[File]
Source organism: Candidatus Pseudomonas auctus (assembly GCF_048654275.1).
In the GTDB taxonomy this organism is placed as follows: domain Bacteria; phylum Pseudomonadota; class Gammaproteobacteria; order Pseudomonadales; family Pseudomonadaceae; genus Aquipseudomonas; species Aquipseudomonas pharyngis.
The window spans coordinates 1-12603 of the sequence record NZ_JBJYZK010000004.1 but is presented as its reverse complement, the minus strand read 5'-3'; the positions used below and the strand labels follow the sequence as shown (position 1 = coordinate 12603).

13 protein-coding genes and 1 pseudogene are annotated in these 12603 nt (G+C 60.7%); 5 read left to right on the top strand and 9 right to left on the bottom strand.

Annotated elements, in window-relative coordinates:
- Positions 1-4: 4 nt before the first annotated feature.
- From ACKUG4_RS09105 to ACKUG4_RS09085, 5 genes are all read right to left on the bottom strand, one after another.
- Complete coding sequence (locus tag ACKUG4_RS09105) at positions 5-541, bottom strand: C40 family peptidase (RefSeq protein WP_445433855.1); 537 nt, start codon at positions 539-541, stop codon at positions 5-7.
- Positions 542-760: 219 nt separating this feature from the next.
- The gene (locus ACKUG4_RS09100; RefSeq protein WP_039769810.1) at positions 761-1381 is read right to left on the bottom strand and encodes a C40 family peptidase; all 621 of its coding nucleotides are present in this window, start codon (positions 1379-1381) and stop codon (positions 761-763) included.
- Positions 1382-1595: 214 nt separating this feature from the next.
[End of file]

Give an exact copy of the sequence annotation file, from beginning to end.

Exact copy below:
Source organism: Candidatus Pseudomonas auctus (assembly GCF_048654275.1).
In the GTDB taxonomy this organism is placed as follows: domain Bacteria; phylum Pseudomonadota; class Gammaproteobacteria; order Pseudomonadales; family Pseudomonadaceae; genus Aquipseudomonas; species Aquipseudomonas pharyngis.
The window spans coordinates 1-12603 of the sequence record NZ_JBJYZK010000004.1 but is presented as its reverse complement, the minus strand read 5'-3'; the positions used below and the strand labels follow the sequence as shown (position 1 = coordinate 12603).

13 protein-coding genes and 1 pseudogene are annotated in these 12603 nt (G+C 60.7%); 5 read left to right on the top strand and 9 right to left on the bottom strand.

Annotated elements, in window-relative coordinates:
- Positions 1-4: 4 nt before the first annotated feature.
- From ACKUG4_RS09105 to ACKUG4_RS09085, 5 genes are all read right to left on the bottom strand, one after another.
- Complete coding sequence (locus tag ACKUG4_RS09105) at positions 5-541, bottom strand: C40 family peptidase (RefSeq protein WP_445433855.1); 537 nt, start codon at positions 539-541, stop codon at positions 5-7.
- Positions 542-760: 219 nt separating this feature from the next.
- The gene (locus ACKUG4_RS09100; RefSeq protein WP_039769810.1) at positions 761-1381 is read right to left on the bottom strand and encodes a C40 family peptidase; all 621 of its coding nucleotides are present in this window, start codon (positions 1379-1381) and stop codon (positions 761-763) included.
- Positions 1382-1595: 214 nt separating this feature from the next.